Shareholders are aware that the requirements are daunting. In the three years since the Brussels summit, the stock market ratings of European energy companies have wilted as the scale of the investment challenge has become apparent.


Ultimately, however, the only way that the industry will stand any chance at all of attracting the capital it needs is if governments make commitments to guarantee investors' returns. Nick Luff, finance director of Centrica, the owner of British Gas, argues: "If you put the right framework around them, these assets are very suitable for pension funds and other long-term investors."

Every European country has a subsidy system such as feed-in tariffs, which offer set prices for electricity generated from renewables, paid for by a premium added on to customers' bills. If investment is to grow, those subsidies will have to increase too. That means higher profits for companies

And as we know, higher profits are a bad thing. So, there is all that's needed to make the investments, including the holy grail, higher profits, but let's do concern trolling anyway...

Every European country has a subsidy system such as feed-in tariffs, which offer set prices for electricity generated from renewables, paid for by a premium added on to customers' bills. If investment is to grow, those subsidies will have to increase too. That means higher profits for companies and higher prices for consumers.

Hitting European consumers with higher energy bills, at a time when their resources are already about to be squeezed by the increased taxes needed to bolster governments' finances, could be a significant additional drag on economic growth. It is also likely to become an increasingly contentious political issue.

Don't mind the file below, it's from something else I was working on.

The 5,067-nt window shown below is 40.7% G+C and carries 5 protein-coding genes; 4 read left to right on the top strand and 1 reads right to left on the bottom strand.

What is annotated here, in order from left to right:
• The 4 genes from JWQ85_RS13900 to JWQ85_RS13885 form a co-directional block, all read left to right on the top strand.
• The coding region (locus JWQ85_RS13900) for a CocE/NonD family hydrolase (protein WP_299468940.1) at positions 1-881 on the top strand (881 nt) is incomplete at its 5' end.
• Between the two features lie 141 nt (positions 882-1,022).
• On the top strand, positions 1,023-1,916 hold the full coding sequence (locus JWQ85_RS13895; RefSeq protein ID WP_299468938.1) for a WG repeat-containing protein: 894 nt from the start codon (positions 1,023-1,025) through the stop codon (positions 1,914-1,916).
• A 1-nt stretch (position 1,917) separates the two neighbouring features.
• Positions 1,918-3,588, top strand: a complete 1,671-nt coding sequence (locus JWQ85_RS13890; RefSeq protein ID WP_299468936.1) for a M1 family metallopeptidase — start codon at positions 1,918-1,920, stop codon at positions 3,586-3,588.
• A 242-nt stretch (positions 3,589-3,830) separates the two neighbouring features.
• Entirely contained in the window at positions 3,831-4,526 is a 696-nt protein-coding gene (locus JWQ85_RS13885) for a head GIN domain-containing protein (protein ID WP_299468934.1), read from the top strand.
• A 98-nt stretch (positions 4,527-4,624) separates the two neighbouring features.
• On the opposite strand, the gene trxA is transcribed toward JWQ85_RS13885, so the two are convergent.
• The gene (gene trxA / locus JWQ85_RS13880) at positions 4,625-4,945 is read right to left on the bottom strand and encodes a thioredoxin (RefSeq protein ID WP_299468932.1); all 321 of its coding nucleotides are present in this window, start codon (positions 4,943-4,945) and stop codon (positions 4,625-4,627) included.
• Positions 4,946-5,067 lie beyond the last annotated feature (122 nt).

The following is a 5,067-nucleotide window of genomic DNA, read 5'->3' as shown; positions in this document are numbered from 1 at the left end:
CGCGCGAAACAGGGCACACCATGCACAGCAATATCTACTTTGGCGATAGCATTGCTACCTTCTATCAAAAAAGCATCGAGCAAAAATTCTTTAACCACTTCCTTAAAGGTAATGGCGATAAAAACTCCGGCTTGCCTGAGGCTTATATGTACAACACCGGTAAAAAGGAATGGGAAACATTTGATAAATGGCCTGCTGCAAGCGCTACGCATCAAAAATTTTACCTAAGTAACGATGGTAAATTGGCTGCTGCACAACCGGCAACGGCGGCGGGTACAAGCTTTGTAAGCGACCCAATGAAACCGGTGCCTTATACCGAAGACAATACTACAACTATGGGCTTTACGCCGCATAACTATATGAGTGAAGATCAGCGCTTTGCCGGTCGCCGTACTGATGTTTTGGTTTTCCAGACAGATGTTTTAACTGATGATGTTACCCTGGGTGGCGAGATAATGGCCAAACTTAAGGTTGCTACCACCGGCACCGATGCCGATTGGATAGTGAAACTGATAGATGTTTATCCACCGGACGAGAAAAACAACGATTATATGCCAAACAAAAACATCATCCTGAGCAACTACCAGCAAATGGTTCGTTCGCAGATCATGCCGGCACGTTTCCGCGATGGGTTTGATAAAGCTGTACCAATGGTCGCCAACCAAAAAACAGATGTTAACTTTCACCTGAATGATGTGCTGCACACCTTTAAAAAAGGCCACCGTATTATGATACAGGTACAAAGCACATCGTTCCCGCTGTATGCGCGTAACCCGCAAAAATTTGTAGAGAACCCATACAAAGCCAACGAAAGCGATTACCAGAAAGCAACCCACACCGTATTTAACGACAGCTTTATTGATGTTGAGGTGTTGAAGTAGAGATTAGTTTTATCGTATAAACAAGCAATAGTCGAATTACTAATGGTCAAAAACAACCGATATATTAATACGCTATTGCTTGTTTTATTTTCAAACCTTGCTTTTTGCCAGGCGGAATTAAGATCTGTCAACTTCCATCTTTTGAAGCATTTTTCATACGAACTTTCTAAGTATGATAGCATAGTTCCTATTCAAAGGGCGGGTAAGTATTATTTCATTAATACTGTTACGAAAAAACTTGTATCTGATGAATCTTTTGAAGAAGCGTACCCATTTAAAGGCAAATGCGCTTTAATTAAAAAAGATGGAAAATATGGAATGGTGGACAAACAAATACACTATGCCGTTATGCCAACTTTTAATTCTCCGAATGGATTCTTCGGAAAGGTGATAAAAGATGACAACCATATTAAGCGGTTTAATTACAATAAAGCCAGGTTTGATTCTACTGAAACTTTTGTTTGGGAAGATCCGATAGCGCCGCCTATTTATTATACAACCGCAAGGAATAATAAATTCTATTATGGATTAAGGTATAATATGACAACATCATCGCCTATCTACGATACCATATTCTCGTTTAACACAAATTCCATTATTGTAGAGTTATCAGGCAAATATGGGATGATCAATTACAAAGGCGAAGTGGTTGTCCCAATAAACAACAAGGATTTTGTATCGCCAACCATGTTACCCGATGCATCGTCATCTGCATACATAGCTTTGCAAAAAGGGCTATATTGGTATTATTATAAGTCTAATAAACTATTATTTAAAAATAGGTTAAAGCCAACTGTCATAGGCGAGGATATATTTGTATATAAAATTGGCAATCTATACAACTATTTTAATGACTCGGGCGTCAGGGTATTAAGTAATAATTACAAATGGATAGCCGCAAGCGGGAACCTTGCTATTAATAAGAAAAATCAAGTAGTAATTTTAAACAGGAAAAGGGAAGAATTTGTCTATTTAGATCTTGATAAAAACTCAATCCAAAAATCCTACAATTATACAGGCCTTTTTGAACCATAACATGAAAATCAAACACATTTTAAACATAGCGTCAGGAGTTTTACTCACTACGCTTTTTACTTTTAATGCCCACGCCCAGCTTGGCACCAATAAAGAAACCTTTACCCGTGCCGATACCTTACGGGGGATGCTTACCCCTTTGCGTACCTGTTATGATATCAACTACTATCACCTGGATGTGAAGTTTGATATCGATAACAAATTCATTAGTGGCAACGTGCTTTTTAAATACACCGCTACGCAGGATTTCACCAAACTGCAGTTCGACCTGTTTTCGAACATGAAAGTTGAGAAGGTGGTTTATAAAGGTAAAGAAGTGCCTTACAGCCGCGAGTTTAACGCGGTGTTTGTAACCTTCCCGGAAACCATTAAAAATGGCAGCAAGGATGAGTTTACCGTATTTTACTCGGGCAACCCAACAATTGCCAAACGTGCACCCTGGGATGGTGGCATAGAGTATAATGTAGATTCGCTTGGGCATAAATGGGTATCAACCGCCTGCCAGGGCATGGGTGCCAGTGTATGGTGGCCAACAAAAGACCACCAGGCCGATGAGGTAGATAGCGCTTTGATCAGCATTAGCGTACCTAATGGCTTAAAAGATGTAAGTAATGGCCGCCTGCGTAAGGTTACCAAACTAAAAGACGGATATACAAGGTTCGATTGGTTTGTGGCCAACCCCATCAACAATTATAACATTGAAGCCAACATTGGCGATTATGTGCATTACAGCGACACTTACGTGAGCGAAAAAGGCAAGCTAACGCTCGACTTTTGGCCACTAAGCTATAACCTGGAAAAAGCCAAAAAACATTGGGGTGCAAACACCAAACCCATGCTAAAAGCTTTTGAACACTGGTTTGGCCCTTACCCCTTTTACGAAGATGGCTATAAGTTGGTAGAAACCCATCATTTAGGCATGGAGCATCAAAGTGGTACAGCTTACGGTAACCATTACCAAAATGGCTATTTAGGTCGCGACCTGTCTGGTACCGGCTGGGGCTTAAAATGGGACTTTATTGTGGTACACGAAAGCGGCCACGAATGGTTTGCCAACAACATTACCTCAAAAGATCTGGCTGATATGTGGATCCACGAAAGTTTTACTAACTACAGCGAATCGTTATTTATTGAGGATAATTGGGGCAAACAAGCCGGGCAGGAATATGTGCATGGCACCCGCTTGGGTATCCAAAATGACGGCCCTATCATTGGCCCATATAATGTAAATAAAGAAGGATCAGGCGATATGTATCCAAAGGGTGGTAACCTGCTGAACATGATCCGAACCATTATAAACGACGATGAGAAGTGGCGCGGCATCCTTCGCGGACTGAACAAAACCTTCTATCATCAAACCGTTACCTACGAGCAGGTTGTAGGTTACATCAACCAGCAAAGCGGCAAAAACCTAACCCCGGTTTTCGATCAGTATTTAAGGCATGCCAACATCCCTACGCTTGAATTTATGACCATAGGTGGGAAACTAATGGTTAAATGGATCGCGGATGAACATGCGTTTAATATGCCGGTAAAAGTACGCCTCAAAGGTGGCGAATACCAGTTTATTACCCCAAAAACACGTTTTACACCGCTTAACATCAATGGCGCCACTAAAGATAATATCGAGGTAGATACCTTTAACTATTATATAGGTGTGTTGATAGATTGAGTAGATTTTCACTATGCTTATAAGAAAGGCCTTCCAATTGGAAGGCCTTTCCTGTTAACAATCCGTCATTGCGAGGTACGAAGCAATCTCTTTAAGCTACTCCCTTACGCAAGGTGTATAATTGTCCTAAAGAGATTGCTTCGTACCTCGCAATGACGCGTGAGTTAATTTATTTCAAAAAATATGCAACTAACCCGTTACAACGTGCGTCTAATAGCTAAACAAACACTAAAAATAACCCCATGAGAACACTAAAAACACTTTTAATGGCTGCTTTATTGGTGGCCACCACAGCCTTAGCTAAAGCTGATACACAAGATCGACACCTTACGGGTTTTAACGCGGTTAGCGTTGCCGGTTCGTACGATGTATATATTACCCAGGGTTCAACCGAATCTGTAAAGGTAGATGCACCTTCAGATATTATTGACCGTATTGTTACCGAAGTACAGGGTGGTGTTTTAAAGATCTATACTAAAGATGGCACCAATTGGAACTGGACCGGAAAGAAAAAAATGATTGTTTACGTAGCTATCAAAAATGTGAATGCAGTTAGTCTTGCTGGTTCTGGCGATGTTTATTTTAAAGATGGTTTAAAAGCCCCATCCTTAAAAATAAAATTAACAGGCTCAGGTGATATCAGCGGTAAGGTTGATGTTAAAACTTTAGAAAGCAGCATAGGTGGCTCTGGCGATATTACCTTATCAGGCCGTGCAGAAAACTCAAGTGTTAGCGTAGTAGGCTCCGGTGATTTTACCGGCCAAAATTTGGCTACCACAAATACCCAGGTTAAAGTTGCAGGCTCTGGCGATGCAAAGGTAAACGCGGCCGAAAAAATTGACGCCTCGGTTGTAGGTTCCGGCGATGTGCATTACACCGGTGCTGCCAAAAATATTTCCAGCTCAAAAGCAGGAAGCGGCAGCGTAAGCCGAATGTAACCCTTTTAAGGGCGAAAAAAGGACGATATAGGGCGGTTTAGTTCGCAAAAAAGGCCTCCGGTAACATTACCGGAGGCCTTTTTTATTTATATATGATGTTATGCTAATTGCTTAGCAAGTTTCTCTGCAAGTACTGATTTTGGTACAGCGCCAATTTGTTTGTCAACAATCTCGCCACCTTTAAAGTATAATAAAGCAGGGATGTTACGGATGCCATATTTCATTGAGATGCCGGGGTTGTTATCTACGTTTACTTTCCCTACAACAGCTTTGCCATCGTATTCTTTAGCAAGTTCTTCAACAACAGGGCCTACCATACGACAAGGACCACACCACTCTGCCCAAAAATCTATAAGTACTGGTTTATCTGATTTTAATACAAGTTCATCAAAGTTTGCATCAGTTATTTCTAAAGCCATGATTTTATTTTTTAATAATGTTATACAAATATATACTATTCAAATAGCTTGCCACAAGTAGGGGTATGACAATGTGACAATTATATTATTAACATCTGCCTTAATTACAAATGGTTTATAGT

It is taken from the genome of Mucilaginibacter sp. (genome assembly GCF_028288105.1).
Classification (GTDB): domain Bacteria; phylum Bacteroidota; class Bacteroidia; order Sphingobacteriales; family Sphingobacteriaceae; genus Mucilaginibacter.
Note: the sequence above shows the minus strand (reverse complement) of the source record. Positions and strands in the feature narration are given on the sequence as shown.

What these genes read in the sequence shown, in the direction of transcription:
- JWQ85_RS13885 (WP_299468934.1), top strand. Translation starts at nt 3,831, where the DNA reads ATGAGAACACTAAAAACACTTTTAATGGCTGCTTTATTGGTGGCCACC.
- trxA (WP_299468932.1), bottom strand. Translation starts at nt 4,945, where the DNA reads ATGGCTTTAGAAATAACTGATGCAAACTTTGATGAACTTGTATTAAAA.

1. as I've said many times, there is also a downward effect on prices of wind, so the "premium" is not that high and can even be negative.
  2. There is no reason for the premium to increase going forward; indeed as we see it goes down in most countries

Energy bills have already proved a flashpoint in a number of European countries. Pierre Gadonneix lost his job as chief executive of EDF of France last year after arguing, to the fury of President Nicolas Sarkozy, that prices would have to rise to fund investment. The severity of that treatment may be unusual but energy companies in Britain and Germany are familiar with newspaper headlines blasting them for high bills and excessive profits.

Actually, EDF wants price increases to invest in nukes, or to pass on wholesale price increases caued by higher gas prices - not because of renewable tariffs - these are billed separately already. Way to mix and muddle the issue...


In the long run, we're all dead. John Maynard Keynes

by Jerome a Paris (etg@eurotrib.com) on Wed Feb 3rd, 2010 at 12:02:39 PM EST
Must be nice to have a job where you get to make shit up, then publi-shit as a prime editorial from the seriousnessers.

"Life shrinks or expands in proportion to one's courage." - Anaïs Nin
by Crazy Horse on Wed Feb 3rd, 2010 at 12:13:47 PM EST
[ Parent ]
You need to write an op-ed.

En un viejo país ineficiente, algo así como España entre dos guerras civiles, poseer una casa y poca hacienda y memoria ninguna. -- Gil de Biedma
by Migeru (migeru at eurotrib dot com) on Wed Feb 3rd, 2010 at 12:49:11 PM EST
[ Parent ]